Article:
Autumn and NGC 7789
Open clusters like NGC 7789 often contain hundreds of stars that formed in the same cloud of gas and dust at about the same time.
As the summer Milky Way swings into the west, the autumn portion of the Milky Way rises high overhead. Scattered along this section of our galaxy's spiral arms are dozens of open star clusters. These are less populous than globulars, containing a few dozen to several hundred stars. Open clusters have a different history of formation. Globulars are ancient clusters left over from the formation of our galaxy. Open clusters are left when a nebula such as Orion collapses, forms stars, then dissipates into space.
Most open clusters are made of young stars that formed in the active star-making regions of our galaxy's spiral arms. That's why we find most of the sky's open clusters confined to the band of the Milky Way. The autumn Milky Way through Cassiopeia is rich in clusters. To find NGC 7789, one of the best of these groups, first look high overhead and locate the distinctive W-shaped grouping of five stars that marks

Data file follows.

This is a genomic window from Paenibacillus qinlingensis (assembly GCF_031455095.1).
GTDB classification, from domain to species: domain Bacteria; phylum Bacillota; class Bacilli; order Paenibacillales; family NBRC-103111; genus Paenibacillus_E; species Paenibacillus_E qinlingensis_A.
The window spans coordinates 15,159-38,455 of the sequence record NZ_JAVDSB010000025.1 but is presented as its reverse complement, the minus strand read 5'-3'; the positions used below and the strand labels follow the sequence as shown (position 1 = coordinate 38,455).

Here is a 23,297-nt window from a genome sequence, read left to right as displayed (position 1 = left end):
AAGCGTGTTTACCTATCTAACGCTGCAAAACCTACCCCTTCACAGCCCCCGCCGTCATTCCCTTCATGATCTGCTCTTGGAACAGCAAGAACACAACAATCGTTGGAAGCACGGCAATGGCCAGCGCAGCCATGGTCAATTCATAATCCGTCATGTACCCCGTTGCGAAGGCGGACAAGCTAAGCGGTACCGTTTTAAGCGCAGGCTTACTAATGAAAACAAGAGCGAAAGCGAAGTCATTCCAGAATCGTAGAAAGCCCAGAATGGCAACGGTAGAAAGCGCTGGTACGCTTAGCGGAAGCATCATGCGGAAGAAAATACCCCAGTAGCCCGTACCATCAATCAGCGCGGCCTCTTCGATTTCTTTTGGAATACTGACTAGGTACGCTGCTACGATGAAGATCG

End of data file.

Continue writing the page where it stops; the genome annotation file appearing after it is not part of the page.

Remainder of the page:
Cassiopeia, the Queen.
The distinctive W-shape of Cassiopeia is easily seen in the north.
Courtesy Akira Fujii.
Using binoculars, locate the two stars, Alpha and Beta, on the right side of the W
. (See the image opposite Beta is the uppermost star and Alpha is just below it.) They should both fit in the field of view of most binoculars. Center the top star, Beta. Now come off Beta, moving away from the W
to the right at a right angle to a line between Alpha and Beta. About half a binocular field away from Beta you should see the cluster a nebulous, hazy area.
Binoculars may not resolve NGC 7789 well. It takes the added power of a telescope to make it a rich eyepiece full of stars. Just remember to keep the magnification low for the best view. With 300 faint stars packed into an area smaller than the apparent diameter of the Moon, this is one of the richest open clusters in the sky.